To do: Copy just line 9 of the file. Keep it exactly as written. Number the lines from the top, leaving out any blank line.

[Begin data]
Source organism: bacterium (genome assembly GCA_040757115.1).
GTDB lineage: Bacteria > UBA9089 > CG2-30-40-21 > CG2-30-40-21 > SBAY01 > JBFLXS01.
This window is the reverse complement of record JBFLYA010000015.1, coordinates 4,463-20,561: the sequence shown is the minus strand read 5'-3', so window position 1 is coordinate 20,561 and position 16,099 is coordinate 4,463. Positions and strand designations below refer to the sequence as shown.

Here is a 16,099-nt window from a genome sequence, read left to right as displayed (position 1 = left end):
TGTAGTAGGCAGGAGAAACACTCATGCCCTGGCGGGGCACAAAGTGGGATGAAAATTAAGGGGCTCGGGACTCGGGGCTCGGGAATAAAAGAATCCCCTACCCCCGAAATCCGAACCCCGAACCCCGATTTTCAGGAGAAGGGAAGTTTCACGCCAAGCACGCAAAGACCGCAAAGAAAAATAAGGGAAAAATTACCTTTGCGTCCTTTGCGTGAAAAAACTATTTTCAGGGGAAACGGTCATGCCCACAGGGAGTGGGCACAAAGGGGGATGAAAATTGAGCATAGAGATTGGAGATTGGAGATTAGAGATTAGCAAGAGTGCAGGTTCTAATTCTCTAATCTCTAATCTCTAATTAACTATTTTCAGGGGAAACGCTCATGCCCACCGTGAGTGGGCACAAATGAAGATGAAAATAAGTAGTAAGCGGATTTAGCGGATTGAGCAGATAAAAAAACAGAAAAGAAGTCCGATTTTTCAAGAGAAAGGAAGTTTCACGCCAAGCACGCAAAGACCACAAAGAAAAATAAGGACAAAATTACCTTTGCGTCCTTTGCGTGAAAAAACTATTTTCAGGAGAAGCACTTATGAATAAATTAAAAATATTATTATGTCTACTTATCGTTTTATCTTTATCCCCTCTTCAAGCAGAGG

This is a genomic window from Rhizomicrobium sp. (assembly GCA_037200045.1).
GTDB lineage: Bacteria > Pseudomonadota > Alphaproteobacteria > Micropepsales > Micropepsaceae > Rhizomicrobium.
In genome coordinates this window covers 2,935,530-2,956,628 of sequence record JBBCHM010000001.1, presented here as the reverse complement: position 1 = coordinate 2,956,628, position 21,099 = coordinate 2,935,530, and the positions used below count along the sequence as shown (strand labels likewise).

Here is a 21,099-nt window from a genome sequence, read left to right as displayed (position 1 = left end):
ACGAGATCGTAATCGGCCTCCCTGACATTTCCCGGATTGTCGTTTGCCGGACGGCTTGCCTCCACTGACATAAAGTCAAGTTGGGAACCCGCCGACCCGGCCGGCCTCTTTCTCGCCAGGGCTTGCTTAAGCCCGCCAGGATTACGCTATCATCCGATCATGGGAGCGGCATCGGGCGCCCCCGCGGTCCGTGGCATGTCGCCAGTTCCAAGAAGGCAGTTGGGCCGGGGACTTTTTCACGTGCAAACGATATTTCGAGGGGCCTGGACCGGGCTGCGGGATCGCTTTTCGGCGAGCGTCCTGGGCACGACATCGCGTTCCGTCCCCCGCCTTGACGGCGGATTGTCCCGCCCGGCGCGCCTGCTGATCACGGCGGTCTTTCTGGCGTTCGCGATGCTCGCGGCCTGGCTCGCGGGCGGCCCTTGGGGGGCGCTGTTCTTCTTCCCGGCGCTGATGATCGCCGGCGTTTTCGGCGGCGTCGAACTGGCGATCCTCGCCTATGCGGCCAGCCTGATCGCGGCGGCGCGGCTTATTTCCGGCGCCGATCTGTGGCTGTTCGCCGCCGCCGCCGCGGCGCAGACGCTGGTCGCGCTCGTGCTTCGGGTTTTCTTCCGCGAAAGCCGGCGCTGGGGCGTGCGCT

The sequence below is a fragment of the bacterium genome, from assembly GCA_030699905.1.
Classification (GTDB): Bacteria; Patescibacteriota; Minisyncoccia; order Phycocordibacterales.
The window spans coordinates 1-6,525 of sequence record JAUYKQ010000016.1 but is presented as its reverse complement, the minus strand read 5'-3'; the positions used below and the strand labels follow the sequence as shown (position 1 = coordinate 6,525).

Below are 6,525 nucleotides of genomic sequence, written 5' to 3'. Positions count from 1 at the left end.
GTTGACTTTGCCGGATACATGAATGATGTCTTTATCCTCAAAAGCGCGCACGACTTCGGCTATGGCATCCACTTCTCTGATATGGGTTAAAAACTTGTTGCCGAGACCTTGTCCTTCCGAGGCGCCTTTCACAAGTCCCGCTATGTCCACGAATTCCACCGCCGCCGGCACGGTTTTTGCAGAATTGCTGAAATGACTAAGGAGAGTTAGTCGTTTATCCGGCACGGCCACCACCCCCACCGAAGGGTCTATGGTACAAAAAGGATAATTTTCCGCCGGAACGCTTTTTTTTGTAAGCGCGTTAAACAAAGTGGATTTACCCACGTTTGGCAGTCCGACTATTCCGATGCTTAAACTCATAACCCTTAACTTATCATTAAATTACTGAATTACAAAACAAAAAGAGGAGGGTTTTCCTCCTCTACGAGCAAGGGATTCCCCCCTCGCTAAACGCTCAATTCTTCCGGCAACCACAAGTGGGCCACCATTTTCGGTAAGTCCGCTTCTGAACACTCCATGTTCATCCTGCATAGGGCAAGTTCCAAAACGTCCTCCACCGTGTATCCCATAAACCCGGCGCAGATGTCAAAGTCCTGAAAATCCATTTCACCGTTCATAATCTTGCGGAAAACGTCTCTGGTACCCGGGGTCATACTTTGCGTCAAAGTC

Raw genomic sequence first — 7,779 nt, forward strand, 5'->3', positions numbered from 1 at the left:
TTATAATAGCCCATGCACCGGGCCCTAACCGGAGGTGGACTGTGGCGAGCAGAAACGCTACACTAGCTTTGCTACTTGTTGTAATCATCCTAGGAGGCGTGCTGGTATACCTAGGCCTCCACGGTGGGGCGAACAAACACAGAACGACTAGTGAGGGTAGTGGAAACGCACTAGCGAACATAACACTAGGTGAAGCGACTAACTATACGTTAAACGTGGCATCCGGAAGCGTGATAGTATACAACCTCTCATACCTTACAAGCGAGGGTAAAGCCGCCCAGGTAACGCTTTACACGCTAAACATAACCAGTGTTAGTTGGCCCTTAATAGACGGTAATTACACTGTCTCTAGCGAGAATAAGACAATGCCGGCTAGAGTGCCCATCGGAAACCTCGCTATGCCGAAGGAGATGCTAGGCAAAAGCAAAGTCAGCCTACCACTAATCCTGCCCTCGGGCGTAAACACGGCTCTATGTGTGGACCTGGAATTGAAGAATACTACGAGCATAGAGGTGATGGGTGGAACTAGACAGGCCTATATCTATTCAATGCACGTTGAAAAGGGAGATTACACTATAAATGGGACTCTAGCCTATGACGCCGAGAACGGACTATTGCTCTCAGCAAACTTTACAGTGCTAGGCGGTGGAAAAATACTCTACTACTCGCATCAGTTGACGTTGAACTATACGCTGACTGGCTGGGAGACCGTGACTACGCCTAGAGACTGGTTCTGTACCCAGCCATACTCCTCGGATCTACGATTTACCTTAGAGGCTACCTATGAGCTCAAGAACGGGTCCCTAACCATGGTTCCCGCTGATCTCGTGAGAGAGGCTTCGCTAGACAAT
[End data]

Here is a 21,099-nt window from a genome sequence, read left to right as displayed (position 1 = left end):